So, to get back into the swing of blogging, I’ll be writing a series of posts demonstrating the different methods I have been working with of baking quality bread with very little effort or contact time. The first of these is a beetroot sourdough. This bread was inspired by a recipe in Emmanuel Hadjiandreou’s How to Make Breada book I came across a few years ago in England. I have also used Hadjiandreou’s recommended “stretch and fold” method of kneading the bread. In other recipes, I will discuss the merits of “no-knead” bread. For this one, however, I think that the beetroot is better incorporated into the dough with a little extra attention.

All of these recipes require an active starter. That means – for a weekend bake – feeding a starter on Thursday or Friday (about 5 minutes), combining the dough ingredients the following morning (5 minutes), doing a few stretch and fold kneads (another 5 minutes…), and dividing and shaping (5-10 minutes). The total “contact time” of these breads then is less than half an hour – for the rest of the time they just sit around and do their thing on the kitchen bench.

For recipes for the rye starter, baking skills, and some of the terminology such as “hydration“, see some of my previous posts and the glossary.

beetroot_sourdough
Two large sourdough boules, studded with fresh beetroot

Beetroot Sourdough – makes 2 large loaves

  • 1kg all-purpose (plain) flour
  • 670g water
  • 400g rye starter @ 100% hydration
  • 18g salt
  • 430g raw beetroot, coarsely grated
  1. In a large bowl, combine flour, water, and starter. Autolyse for 20-30 minutes.
  2. Add beetroot and salt. Knead to incorporate. Cover the bowl with a damp tea towel or cling film and bulk ferment on the counter for 4 hours. During this time, stretch and fold the dough several times – still in the bowl, grab a portion of the dough, lift it, and fold it back on itself. Turn the bowl slightly and repeat the stretch and fold. Repeat several times.
  3. After the dough has risen by about a third, tip dough onto a lightly floured surface and divide and shape into two balls. Rest for 20 minutes.
  4. After resting, shape again into ‘boules’. Place into well floured bannetons or bowls. Proof for 2 hours.
  5. Preheat the oven to maximum with a Dutch oven (or ‘Le Crueset’ style cast iron pot) on the middle shelf.
  6. Score the first loaf, and bake in the Dutch oven for 30 minutes with the lid on. Remove the lid, reduce the temperature to 230˚C, and bake for a further 15 minutes.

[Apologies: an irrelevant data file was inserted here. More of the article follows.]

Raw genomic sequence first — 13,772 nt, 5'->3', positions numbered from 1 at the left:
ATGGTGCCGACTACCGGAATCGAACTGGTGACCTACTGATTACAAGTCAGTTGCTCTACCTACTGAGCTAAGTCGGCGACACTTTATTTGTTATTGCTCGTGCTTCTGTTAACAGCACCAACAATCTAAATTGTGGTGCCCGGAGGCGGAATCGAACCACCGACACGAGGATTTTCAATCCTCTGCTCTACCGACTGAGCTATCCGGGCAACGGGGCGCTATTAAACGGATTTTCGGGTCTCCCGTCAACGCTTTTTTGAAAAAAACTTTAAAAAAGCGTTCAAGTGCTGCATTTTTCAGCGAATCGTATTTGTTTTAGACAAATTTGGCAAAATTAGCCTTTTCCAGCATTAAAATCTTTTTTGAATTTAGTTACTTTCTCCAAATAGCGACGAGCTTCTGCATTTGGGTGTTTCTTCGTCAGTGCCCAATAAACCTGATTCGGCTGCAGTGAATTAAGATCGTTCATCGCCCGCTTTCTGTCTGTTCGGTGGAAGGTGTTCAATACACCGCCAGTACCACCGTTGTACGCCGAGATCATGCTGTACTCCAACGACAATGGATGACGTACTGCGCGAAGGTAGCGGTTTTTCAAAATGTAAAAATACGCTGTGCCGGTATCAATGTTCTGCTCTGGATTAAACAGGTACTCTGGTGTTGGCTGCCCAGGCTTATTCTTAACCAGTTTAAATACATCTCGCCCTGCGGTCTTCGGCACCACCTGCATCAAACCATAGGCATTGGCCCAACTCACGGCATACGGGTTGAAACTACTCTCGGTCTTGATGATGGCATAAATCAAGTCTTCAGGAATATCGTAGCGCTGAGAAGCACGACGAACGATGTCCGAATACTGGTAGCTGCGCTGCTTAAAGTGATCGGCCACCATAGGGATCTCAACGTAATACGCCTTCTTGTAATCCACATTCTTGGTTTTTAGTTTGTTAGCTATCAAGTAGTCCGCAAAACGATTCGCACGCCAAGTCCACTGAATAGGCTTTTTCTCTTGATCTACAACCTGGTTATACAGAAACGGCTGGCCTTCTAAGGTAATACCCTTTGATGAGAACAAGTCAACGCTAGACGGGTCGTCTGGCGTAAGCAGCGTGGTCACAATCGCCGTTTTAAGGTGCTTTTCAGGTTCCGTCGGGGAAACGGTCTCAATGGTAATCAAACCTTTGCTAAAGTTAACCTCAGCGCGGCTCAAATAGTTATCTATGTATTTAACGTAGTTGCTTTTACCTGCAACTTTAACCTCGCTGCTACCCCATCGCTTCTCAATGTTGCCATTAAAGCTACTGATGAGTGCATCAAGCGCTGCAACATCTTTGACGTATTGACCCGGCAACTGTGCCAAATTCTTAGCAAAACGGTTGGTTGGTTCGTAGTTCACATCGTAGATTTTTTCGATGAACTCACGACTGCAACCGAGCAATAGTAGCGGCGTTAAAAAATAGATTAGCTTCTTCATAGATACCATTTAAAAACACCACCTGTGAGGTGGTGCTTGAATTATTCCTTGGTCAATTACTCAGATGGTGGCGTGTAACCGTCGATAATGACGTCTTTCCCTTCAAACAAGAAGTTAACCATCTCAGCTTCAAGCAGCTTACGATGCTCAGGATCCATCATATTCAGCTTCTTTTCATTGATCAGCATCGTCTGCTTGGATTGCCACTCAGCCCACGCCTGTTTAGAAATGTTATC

7. Carefully remove to a wire rack and rest for at least one hour. Repeat with the remaining loaf.

Because of the beetroot I have found that this bread will not last as long as other sourdoughs before going stale. Once it is cool enough, if you are not planning on eating soon, I would recommend slicing it and freezing.

proofing_beetroot
Two beetroot sourdough boules proofing – the pink colour bakes out but the beetroot remains

beetroot1

beetroot2

Not Cross Buns

As Easter is one of those times of year when it is OK to bake bread filled with butter, sugar, fruit, and more butter, I decided to have a go at some hot cross buns. I’ve made them before, with varying degrees of success, so this time I decided to change up the recipe and use spelt flour. This in no way compensates for the amount of butter, so I won’t pretend that they are a ‘healthy’ option, but spelt does have a different flavour to regular wheat.

Unfortunately, a number of things went wrong. The buns did not rise as much as I would have hoped, resulting in fairly dense buns. I have had this problem in the past and can think of a few reasons why it might happen. For example, some of the additions to the dough, such as sugar and fat, can actually inhibit the yeast. Add to that the fact that spelt naturally tends to result in a denser loaf, and I should have probably have factored the dense-issue in before hand.

The second problem is more aesthetic. I used white spelt for the crosses and wholemeal for the buns, which looked fine until it went into the oven. The white spelt coloured almost as much as the brown, and the crosses disappeared. These not cross buns tasted fine – the butter, fruit, and sugar made sure of that – but I’ll have another crack before posting a recipe.

The crosses disappeared into the dough, making them slightly less Eastery than I would have liked
The crosses disappeared into the dough, making them slightly less Eastery than I would have liked